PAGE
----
It's the kind of debate that has surrounded the hunting community for ages.
On first glance, the idea that hunters act as the best conservationists seems hypocritical. After all, we spend much of our time trying to kill the animals we are supposedly working to protect. If we were truly trying to help a species, the naysayers argue, shouldn't we want to save every animal we can?
Most biologists advocate the use of hunters as a management tool. They know a healthy herd is a right-sized herd. With proper guidance, hunters keep a population in a healthy balance.
Nowhere is that argument getting more attention than in southwestern Africa, where Namibia is planning to auction the right to hunt an endangered black rhinoceros. That's right. There are just 5,055 of the animals left on the planet and a hunter will soon make that number one animal lower. Even more, he'll likely pay several hundred thousand dollars to do it.
When the famed Dallas Safari Club gets together for its annual convention next week, one of the highlights of the event will be the bidding for the right to shoot a nearly extinct species. The government of Namibia chose the club to help make the hunt a success. It's the first time Namibia has ever sold a black rhino hunting permit outside its borders.
The goal behind the idea is twofold. First, the country expects to pocket a lot of cash for the permit. Historically, hunters have paid several hundred thousand dollars for the right to harvest the massive species. But because of the attention (and notoriety) of this auction, the Dallas Safari Club expects the gavel could bang with the final bid nearing the $1 million mark. The proceeds will go straight to the Conservation Trust Fund for Namibia's Black Rhino -- where a million bucks could go a long way to help protect the species.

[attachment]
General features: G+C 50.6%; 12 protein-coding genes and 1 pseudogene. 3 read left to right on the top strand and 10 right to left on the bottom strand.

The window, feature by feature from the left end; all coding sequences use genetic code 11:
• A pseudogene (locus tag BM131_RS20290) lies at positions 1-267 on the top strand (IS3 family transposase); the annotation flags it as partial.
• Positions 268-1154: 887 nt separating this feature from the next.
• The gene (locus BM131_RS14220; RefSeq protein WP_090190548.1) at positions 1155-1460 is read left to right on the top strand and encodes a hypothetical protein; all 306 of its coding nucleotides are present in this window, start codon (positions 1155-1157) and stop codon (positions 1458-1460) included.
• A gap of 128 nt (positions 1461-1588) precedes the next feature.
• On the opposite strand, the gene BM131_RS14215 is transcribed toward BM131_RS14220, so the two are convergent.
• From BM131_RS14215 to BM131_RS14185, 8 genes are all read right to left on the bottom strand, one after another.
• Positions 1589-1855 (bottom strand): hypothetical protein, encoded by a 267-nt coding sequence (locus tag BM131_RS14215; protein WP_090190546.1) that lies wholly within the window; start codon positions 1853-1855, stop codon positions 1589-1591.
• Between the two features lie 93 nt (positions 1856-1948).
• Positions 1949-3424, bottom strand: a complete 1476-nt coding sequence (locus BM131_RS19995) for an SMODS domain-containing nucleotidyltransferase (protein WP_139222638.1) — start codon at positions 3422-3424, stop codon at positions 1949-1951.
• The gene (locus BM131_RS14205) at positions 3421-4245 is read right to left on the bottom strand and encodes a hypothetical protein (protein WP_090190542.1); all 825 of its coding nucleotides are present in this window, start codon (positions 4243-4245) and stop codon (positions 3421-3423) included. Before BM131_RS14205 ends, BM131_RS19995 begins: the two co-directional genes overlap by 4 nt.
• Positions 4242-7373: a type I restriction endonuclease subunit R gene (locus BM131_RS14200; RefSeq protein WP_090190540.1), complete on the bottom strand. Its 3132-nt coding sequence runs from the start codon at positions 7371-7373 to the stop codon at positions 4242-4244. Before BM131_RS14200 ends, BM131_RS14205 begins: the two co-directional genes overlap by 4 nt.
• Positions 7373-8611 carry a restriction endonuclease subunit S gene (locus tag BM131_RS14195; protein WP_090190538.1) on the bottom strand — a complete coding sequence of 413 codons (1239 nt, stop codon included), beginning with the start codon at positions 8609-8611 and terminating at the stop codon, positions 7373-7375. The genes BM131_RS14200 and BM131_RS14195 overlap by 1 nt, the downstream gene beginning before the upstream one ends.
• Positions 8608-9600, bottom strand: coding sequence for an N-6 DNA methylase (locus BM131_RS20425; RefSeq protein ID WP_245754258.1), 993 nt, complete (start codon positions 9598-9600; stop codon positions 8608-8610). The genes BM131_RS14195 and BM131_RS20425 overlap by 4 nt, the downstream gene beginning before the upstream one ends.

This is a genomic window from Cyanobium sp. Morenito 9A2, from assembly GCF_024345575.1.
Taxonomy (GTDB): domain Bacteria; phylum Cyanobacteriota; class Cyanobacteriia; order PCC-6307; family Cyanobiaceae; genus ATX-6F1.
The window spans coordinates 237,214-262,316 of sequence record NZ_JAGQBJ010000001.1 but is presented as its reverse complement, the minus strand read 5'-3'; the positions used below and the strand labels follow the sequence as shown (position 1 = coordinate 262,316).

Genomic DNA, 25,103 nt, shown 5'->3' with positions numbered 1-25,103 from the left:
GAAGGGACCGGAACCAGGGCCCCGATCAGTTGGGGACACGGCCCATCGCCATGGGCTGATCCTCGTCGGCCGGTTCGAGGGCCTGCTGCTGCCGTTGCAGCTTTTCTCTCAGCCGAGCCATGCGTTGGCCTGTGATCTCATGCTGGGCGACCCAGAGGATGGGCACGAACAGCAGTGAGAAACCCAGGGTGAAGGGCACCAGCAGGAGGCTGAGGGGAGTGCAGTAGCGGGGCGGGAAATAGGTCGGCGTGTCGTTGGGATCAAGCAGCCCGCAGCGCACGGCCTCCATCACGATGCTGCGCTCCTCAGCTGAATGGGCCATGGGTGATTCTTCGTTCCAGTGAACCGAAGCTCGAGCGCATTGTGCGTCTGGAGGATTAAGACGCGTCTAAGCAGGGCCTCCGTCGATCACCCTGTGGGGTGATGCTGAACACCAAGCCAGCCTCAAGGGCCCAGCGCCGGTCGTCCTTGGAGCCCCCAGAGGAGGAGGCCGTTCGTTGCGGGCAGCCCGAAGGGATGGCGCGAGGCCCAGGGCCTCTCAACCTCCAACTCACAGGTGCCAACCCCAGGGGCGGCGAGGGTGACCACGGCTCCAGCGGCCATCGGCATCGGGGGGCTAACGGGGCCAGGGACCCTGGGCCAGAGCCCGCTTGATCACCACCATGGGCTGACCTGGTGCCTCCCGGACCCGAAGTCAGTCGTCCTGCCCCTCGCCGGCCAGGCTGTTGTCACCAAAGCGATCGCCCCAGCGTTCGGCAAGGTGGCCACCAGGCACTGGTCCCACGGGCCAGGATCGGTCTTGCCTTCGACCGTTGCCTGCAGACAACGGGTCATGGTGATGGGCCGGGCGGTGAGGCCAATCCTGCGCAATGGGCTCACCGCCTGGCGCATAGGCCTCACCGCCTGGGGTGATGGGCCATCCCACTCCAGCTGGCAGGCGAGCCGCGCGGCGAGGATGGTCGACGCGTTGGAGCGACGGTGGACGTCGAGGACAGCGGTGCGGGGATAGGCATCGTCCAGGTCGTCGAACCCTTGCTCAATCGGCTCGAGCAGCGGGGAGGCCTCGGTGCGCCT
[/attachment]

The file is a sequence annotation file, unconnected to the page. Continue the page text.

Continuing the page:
The second goal of the hunt is a bit more traditional. Biologists want to thin the herd. By getting rid of an older non-breeding male, hunters can make room for a younger male that has the potential to expand the herd.
"First and foremost, this is about saving the black rhino," said Ben Carter, the Dallas Safari Club executive director. "There is a biological reason for this hunt, and it's based on a fundamental premise of modern wildlife management: populations matter; individuals don't. By removing counterproductive individuals from a herd, rhino populations can actually grow."
Of course, the plan has caught more than its share of controversy. Opponents of the rhino hunt say the scheme is nothing more than a bloody way to raise money. They argue the hunter is not a conservationist; he just wants one more trophy for his wall.
Even if that is the case, it's not the hunter's motivation that matters. The result that biologists aim for is to strategically thin the herd. If they can raise money that will better help their efforts, even better.
The debate certainly won't end after next week's auction in Texas. The role that hunters play in conservation will remain controversial. But there's no doubt the hunt that will take place later this year in Africa will help a species in trouble.
It's more proof that hunters are our best conservationists.
Andy Snyder writes about the outdoors for The York Dispatch. He can be reached at firstname.lastname@example.org.